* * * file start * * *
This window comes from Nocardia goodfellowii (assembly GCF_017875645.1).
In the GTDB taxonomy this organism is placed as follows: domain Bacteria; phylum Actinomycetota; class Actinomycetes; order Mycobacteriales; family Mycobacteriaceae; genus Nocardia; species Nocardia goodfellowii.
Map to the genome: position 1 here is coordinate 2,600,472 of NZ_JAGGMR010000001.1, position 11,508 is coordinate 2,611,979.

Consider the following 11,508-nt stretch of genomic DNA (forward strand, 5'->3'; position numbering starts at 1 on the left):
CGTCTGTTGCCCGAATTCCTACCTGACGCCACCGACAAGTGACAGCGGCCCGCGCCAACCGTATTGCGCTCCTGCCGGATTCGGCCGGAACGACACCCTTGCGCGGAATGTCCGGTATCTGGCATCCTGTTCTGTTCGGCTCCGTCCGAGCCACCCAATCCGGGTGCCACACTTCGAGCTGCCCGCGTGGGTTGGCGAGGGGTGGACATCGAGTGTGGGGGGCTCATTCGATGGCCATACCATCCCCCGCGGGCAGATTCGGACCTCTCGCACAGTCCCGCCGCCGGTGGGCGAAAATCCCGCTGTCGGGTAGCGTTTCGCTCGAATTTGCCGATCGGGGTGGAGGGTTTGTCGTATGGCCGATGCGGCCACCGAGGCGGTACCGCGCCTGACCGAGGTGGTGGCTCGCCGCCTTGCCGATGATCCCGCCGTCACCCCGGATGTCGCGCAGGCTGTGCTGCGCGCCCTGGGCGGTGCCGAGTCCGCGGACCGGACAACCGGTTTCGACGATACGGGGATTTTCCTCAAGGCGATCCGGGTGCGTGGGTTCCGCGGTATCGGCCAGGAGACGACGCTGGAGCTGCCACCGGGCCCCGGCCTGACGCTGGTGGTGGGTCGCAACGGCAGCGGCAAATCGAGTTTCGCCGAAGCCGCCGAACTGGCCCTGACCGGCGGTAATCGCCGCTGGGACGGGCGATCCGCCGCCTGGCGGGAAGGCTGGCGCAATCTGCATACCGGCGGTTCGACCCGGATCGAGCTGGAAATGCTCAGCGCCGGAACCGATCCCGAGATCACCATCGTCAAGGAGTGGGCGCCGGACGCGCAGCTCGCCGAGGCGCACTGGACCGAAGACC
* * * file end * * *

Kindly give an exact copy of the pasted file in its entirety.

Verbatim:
This window comes from Nocardia goodfellowii (assembly GCF_017875645.1).
In the GTDB taxonomy this organism is placed as follows: domain Bacteria; phylum Actinomycetota; class Actinomycetes; order Mycobacteriales; family Mycobacteriaceae; genus Nocardia; species Nocardia goodfellowii.
Map to the genome: position 1 here is coordinate 2,600,472 of NZ_JAGGMR010000001.1, position 11,508 is coordinate 2,611,979.

Consider the following 11,508-nt stretch of genomic DNA (forward strand, 5'->3'; position numbering starts at 1 on the left):
CGTCTGTTGCCCGAATTCCTACCTGACGCCACCGACAAGTGACAGCGGCCCGCGCCAACCGTATTGCGCTCCTGCCGGATTCGGCCGGAACGACACCCTTGCGCGGAATGTCCGGTATCTGGCATCCTGTTCTGTTCGGCTCCGTCCGAGCCACCCAATCCGGGTGCCACACTTCGAGCTGCCCGCGTGGGTTGGCGAGGGGTGGACATCGAGTGTGGGGGGCTCATTCGATGGCCATACCATCCCCCGCGGGCAGATTCGGACCTCTCGCACAGTCCCGCCGCCGGTGGGCGAAAATCCCGCTGTCGGGTAGCGTTTCGCTCGAATTTGCCGATCGGGGTGGAGGGTTTGTCGTATGGCCGATGCGGCCACCGAGGCGGTACCGCGCCTGACCGAGGTGGTGGCTCGCCGCCTTGCCGATGATCCCGCCGTCACCCCGGATGTCGCGCAGGCTGTGCTGCGCGCCCTGGGCGGTGCCGAGTCCGCGGACCGGACAACCGGTTTCGACGATACGGGGATTTTCCTCAAGGCGATCCGGGTGCGTGGGTTCCGCGGTATCGGCCAGGAGACGACGCTGGAGCTGCCACCGGGCCCCGGCCTGACGCTGGTGGTGGGTCGCAACGGCAGCGGCAAATCGAGTTTCGCCGAAGCCGCCGAACTGGCCCTGACCGGCGGTAATCGCCGCTGGGACGGGCGATCCGCCGCCTGGCGGGAAGGCTGGCGCAATCTGCATACCGGCGGTTCGACCCGGATCGAGCTGGAAATGCTCAGCGCCGGAACCGATCCCGAGATCACCATCGTCAAGGAGTGGGCGCCGGACGCGCAGCTCGCCGAGGCGCACTGGACCGAAGACC